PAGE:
Patients with PSP also reported abnormalities in the domains of miscellaneous NMSs and CVS including falls, and perceptual problems/hallucinations (Figure 1, Table 2). Pain in individuals with PSP may be secondary to altered self-estimation of pain due to frontal cortical degeneration or associated with the degeneration of descending inhibitory control systems within the brainstem [28]. Recent changes in weight may be associated with dysphagia. Unlike in patients with PD, we did not observe a significant prevalence of hyposmia in patients with PSP [6]. Interestingly, a lower prevalence of abnormality in smell/taste was reported in the PSP-P subgroup than in the PSP-RS subgroup.
The domain of CVS including falls, was found to be the second least prevalent domain. Questions in this domain should be administered with care to aid in the differentiation of falls secondary to motor disturbance and falls due to autonomic dysfunction. Dizziness was the most prevalent item in the domain of CVS including falls (Table 3). Sympathetic and parasympathetic cardiac autonomic dysfunction has been reported in patients with PSP, and this may be implicated in the observed falls [8]. Finally, the least prevalent NMSs in patients with PSP were in the perceptual problems/hallucinations domain, wherein visual hallucinations were the most frequently reported (Table 1). Hallucinations are commonly reported in patients with PD and DLB and are less frequently reported in patients with PSP [29]. A mechanism similar to that of PD, i.e., denervation supersensitivity of mesolimbic and mesocortical dopaminergic receptors and other neurotransmitter imbalances, has been implicated for hallucinations in patients with PSP [29].
There are several limitations to this study. The NMSS is a scale primarily designed to assess NMSs in patients with PD and has not been validated in patients with PSP. However, in the absence of other validated scales for parkinsonian syndromes, we chose to utilize this scale to assess NMSs in patients with PSP. Furthermore, this scale was also recently used by Radicati et al. [7] in a study on NMSs in patients with PD and PSP. The present study was not a case-control study, and we did not compare the PSP group against healthy controls or individuals with other parkinsonian disorders. We did this with the objective of determining the impact and burden of NMSs in patients with PSP and their caregivers. Despite the use of consecutive sampling to collect data, there was a significant difference in gender in the present cohort, which may be a confounding factor.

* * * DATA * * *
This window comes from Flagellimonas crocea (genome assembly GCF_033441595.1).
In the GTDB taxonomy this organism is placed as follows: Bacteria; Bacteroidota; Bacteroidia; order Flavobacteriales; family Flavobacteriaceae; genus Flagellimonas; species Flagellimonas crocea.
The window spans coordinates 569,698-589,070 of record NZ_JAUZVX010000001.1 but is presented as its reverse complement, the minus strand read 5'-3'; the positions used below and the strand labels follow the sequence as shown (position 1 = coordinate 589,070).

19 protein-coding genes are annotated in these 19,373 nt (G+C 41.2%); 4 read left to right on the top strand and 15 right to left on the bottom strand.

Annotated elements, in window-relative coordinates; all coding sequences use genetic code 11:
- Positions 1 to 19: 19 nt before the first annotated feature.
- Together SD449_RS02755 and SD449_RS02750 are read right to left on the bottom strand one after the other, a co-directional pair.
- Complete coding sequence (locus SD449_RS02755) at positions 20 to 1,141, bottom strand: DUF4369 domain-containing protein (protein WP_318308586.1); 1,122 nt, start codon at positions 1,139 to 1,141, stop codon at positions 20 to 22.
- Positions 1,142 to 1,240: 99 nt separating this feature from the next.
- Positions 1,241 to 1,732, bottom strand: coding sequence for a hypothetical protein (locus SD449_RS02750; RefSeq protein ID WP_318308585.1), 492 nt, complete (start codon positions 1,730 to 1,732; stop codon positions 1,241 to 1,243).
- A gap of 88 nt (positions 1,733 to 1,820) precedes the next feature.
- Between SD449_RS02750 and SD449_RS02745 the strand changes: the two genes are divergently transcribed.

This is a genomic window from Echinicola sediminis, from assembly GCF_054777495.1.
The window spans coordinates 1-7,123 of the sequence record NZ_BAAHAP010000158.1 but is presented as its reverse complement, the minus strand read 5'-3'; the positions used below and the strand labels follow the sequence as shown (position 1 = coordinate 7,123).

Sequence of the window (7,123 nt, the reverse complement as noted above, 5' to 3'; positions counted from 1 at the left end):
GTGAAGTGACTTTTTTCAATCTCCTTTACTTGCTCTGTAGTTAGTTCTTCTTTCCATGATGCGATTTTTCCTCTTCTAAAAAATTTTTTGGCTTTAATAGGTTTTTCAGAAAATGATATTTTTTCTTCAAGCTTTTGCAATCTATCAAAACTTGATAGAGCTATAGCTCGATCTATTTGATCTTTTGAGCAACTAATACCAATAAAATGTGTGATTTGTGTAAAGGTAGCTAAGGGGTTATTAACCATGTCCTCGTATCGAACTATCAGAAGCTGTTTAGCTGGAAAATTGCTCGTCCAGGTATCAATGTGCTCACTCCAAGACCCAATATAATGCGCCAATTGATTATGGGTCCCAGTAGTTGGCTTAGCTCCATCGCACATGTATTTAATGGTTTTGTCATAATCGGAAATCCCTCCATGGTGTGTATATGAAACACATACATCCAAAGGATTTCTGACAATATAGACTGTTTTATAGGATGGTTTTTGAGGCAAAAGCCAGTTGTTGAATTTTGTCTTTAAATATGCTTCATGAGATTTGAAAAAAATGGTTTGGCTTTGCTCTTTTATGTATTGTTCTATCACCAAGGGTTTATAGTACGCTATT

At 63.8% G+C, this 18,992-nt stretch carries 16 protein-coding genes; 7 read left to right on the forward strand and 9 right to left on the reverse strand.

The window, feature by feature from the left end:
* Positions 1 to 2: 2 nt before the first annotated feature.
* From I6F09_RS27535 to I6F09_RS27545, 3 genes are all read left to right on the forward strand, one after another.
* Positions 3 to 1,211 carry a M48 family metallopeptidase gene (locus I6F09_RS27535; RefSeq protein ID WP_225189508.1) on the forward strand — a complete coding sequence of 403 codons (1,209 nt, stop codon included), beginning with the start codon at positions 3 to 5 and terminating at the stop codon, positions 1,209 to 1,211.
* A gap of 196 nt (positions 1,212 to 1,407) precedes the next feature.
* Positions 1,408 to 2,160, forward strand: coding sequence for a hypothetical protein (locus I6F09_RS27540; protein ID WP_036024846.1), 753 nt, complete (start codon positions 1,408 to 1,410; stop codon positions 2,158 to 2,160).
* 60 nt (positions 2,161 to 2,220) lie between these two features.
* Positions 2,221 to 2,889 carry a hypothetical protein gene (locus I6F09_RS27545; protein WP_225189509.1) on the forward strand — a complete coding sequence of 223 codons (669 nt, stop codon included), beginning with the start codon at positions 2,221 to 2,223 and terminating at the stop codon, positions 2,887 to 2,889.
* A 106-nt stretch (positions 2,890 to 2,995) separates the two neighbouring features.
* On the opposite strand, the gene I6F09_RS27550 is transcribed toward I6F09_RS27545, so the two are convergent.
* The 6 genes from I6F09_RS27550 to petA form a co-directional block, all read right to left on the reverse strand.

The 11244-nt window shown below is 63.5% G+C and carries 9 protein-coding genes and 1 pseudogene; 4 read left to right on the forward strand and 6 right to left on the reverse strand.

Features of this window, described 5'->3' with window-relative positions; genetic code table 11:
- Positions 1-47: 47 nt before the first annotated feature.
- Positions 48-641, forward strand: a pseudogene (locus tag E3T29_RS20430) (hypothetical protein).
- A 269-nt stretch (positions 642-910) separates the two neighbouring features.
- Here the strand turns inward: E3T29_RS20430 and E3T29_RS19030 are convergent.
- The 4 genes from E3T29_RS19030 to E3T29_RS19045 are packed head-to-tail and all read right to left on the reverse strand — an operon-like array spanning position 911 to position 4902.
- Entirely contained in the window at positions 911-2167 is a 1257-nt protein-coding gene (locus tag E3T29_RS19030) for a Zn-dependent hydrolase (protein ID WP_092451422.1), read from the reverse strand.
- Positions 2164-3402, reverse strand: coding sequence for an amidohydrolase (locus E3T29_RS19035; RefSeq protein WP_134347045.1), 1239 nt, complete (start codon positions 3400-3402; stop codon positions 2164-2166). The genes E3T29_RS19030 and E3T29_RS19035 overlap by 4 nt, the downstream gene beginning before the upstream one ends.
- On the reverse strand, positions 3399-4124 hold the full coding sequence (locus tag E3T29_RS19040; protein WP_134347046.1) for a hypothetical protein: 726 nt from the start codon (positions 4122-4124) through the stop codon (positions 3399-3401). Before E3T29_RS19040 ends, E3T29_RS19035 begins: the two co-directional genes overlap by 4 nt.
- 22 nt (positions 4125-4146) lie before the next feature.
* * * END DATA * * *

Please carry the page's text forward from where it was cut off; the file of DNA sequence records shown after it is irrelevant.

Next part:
In conclusion, all patients with progressive supranuclear palsy reported a minimum of two NMSs, with the domains of sleep, mood and sexual function being the most commonly affected. The severity of these NMSs was unrelated to the duration of illness. NMSs contribute significantly to disease morbidity, and adequate attention should be paid to the identification and treatment of these symptoms.